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10 February 2009, 11:43


Surviving the crisis with open source

By Detlef Borchers

The volunteer organisers of the "Free and Open Source Developers' European Meeting" (FOSDEM 2009) demonstrated the fine art of scalability with a very well organised event. 250 talks for 5000 developers arriving from all over Europe, were held with very few problems. If such an event can have a general technical hot topic, then it was the omnipresent netbook and any number of Android mobiles: open source can slim down, be purged of non-essentials, start faster and look forward to a buoyant open future, running as a stable OS on many new small devices.

To kick off the conference of European developers of free and open source software, Simon Phipps, open source evangelist at Sun Microsystems, displayed a nice little image of Mozilla, Tux, the BSD imp and the Java dwarf sitting round a table drinking coffee. On the wall behind them, the mounted head of a GNU and a picture of founding father Richard Stallman. A peaceful interaction, such as FOSDEM has for many years been renowned, even if the university setting was less than idyllic. Various branches of the open source world met in twenty rooms to hold their sub-conferences. In the central corridor there was a book stand, run by the publisher O'Reilly, which sold out on the the complete print-run of a book on Drupal within an hour. The tone for the conference was set by various keynote speeches. Phipps opened the proceedings by giving short shrift to the accusation, which cropped up on a Debian mailing list in 2002, that Sun's RPC was proprietary and compromised the source code.

This was followed by a short pep talk from Mark Surman of the Mozilla Foundation under the slogan "Free, Open, Future?" He called on his audience to think not about tomorrow, but about the year 2060, "How far can the idea of open and free production go in society? Are our conceptual maps of study-copy-modify-share suitable for shaping a free, hackable future?" In his talk, Surman left no doubt that the open source ecosystem is ideally suited for surviving the economic crisis. The sale of 4.5 million Linux netbooks in one year proves it. Nonetheless, as Gervase Markham explained to the overflowing Mozilla Foundation lecture hall, that the foundation has stopped many projects for financial reasons, to ensure that the shrinking endowment is not endangered by the crisis.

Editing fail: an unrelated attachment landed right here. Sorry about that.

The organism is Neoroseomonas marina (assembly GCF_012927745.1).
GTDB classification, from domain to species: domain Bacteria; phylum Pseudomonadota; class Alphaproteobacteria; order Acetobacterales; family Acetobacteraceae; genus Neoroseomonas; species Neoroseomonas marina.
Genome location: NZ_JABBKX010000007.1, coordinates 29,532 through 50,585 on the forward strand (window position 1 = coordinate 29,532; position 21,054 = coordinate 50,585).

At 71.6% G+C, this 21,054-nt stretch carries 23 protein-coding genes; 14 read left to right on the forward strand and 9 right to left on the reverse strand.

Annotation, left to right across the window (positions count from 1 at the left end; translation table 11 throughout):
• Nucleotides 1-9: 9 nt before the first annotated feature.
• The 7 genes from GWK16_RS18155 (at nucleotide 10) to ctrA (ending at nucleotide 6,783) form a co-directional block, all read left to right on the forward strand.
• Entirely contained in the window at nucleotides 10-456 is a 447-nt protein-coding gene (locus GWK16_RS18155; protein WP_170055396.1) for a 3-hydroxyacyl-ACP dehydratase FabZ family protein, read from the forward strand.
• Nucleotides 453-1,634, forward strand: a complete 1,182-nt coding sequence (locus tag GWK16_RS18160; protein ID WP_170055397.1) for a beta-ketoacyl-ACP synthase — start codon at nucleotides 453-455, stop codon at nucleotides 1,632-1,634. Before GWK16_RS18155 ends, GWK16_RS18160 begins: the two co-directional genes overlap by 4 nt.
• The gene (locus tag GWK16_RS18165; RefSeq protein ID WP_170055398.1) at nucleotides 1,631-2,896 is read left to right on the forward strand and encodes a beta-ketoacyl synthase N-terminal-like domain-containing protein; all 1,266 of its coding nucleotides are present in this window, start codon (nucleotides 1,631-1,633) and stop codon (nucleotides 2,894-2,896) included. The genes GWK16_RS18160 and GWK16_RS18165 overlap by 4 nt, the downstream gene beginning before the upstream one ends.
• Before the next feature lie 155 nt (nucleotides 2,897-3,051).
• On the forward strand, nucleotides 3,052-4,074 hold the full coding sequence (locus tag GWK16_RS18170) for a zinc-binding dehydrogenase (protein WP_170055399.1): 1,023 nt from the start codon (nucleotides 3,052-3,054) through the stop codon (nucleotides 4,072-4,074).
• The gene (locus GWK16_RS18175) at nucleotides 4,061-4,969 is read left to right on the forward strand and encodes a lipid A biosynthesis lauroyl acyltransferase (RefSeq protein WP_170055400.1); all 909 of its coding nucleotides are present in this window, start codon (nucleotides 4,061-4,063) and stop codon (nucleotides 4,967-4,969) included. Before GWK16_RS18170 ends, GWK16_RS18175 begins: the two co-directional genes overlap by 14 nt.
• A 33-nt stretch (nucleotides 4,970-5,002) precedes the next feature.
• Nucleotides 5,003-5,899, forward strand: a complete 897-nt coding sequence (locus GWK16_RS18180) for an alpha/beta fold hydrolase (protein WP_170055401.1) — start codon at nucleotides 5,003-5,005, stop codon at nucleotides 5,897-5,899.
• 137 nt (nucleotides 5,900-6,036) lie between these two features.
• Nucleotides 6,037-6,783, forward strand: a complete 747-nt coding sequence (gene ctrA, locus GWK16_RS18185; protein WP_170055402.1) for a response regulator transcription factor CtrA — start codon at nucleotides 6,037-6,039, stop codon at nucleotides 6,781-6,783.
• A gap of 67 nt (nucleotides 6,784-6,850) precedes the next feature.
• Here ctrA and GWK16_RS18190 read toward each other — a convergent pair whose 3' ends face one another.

Following on from Surman, Bdale Garbee, open source evangelist at Hewlett Packard, set about explaining the principles of the Debian community. Whilst last year there was a lot of talk about Debian maintainers, this year the values of the Debian manifesto and the Debian constitution were highlighted. "Never underestimate the project's ethical standards. These standards come first, followed by the visions, then the strategy, with the project right at the end. The standards are our anchor when things get stormy." Garbee also appeared convinced that a stronger Debian would emerge from the economic crisis, because the community is stable and constantly growing.

Many of the 250 talks will appear on the web either as videos or as slide shows, so that everyone will be able to catch up with the packed-out events. Worthy of mention is perhaps Novell evangelist Joe Brockmeier's talk, at which first the microphone, then the laptop, followed by the projector and finally mains power, failed. Brockmeier kept his nerve and explained that OpenSuse plans to strengthen its profile in the education sector, at schools and universities. A decision which makes a lot of sense, with many teaching projects such as Marionnet, a project for training network administrators developed in France, and Musecore, for teaching music, being open source. Although the hype around the, previously much admired, OLPC (which was visible only on the Fedora stand) has dissipated, schoolchildren are increasingly being kitted out with netbooks, for which Linux remains the OS of choice. In general, the impression gained from FOSDEM was that the trend is towards slimmed down, mini-distributions, such as Embedded Debian for specific devices, or Exherbo for tackling specific problems. This applies equally to individual packets, such as slim-line X-manager LXDE, which allows Open Office to be launched in three minutes.

Although the previous years FOSDEM 2008 was subject to criticism for certain organisational deficits, the volunteers responsible for this year's event showed that with sufficient fore-thought and an expanded support team, a free get-together can be scaled up and run successfully. Apart from the illogical partitioning of some rooms, only praise can be heaped on the 'Open Source University'. There was a baggage room for the many backpackers, a shuttle bus to the station and even a sightseeing tour for those of the developers' partners who had accompanied them to the event. Conference goers set a new record on the eve of FOSDEM with a beer bill of 10,000 euros.

One thing that hadn't changed was the major university look-and-feel, with uncomfortable wooden benches and dispiriting lecture rooms. The melancholy was lifted a little by posters of a lady hacker typing away in a flower bed. This was an advert for the open air Hacking at Random get-together, which will be held on the 40th anniversary of Woodstock at a former socialist youth-camp in the Hoge Veluwe national park in the Netherlands. Villages will undoubtedly already be in the planning stages for a number of the developer spaces represented in Brussels.

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